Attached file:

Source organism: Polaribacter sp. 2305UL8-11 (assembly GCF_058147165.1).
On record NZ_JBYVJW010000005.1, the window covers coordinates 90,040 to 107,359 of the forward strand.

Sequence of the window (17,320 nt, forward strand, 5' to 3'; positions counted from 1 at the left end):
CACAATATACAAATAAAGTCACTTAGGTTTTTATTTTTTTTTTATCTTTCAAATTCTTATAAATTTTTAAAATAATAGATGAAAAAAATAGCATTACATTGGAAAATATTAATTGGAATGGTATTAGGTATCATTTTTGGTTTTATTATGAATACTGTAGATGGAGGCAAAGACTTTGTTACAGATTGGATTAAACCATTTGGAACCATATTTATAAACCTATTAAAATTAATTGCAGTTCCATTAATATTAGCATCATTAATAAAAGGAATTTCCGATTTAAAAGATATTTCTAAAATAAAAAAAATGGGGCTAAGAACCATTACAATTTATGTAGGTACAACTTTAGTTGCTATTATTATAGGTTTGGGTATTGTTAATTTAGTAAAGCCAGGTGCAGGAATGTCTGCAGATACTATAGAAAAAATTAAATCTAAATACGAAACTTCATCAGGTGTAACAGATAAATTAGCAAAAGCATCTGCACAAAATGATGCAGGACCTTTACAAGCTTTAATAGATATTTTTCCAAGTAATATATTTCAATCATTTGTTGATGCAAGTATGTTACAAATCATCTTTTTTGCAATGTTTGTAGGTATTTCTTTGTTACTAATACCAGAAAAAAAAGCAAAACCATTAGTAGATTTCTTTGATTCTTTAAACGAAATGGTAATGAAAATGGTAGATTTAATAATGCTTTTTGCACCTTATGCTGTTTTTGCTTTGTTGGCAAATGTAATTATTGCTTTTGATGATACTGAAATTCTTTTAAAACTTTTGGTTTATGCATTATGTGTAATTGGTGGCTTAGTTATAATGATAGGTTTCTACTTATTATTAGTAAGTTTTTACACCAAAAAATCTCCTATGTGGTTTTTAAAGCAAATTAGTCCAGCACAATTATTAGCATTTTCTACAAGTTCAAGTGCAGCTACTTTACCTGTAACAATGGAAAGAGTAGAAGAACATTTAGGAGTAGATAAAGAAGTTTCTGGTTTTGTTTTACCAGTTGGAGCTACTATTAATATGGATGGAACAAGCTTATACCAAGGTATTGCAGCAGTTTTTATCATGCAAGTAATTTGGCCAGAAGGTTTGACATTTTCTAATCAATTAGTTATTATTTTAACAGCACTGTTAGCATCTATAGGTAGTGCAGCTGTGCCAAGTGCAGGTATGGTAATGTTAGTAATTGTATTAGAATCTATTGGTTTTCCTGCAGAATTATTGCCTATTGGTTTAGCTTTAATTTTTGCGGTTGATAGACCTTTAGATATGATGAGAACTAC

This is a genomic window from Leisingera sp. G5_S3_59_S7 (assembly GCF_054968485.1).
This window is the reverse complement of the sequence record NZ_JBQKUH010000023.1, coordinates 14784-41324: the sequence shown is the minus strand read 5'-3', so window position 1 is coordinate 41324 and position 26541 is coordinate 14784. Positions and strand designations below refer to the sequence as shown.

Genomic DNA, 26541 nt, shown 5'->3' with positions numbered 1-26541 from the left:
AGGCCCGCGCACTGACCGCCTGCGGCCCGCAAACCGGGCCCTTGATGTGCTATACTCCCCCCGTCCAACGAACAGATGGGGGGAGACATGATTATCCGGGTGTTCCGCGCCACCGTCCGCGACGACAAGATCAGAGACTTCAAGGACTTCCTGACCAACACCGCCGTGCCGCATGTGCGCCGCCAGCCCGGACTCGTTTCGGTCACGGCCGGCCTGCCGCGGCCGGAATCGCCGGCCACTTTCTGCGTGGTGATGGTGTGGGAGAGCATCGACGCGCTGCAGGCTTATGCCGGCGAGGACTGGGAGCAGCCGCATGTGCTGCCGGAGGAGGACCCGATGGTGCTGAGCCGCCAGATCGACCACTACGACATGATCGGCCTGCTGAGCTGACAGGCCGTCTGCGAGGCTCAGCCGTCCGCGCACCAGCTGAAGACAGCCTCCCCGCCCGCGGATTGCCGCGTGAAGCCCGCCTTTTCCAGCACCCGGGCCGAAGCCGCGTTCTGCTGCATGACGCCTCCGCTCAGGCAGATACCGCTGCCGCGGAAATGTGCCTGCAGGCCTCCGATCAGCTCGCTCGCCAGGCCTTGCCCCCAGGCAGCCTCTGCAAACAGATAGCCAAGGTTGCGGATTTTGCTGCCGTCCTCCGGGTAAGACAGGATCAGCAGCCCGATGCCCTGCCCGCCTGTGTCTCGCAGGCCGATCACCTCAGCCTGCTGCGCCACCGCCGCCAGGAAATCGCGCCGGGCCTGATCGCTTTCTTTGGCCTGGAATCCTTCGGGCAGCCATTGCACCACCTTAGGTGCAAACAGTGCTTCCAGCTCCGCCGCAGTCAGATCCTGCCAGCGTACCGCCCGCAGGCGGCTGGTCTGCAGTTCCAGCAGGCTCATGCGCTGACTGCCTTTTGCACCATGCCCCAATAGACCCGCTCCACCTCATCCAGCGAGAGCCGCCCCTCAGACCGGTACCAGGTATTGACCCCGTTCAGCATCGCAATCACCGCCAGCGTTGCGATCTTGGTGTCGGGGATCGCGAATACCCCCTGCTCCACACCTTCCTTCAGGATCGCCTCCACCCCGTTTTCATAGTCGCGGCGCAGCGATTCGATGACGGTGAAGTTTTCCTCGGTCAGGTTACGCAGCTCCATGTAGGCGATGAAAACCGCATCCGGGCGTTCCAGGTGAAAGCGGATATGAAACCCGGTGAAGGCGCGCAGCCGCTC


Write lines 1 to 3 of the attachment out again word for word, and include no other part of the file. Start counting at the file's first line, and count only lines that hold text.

Source organism: Polaribacter sp. 2305UL8-11 (assembly GCF_058147165.1).
On record NZ_JBYVJW010000005.1, the window covers coordinates 90,040 to 107,359 of the forward strand.

Sequence of the window (17,320 nt, forward strand, 5' to 3'; positions counted from 1 at the left end):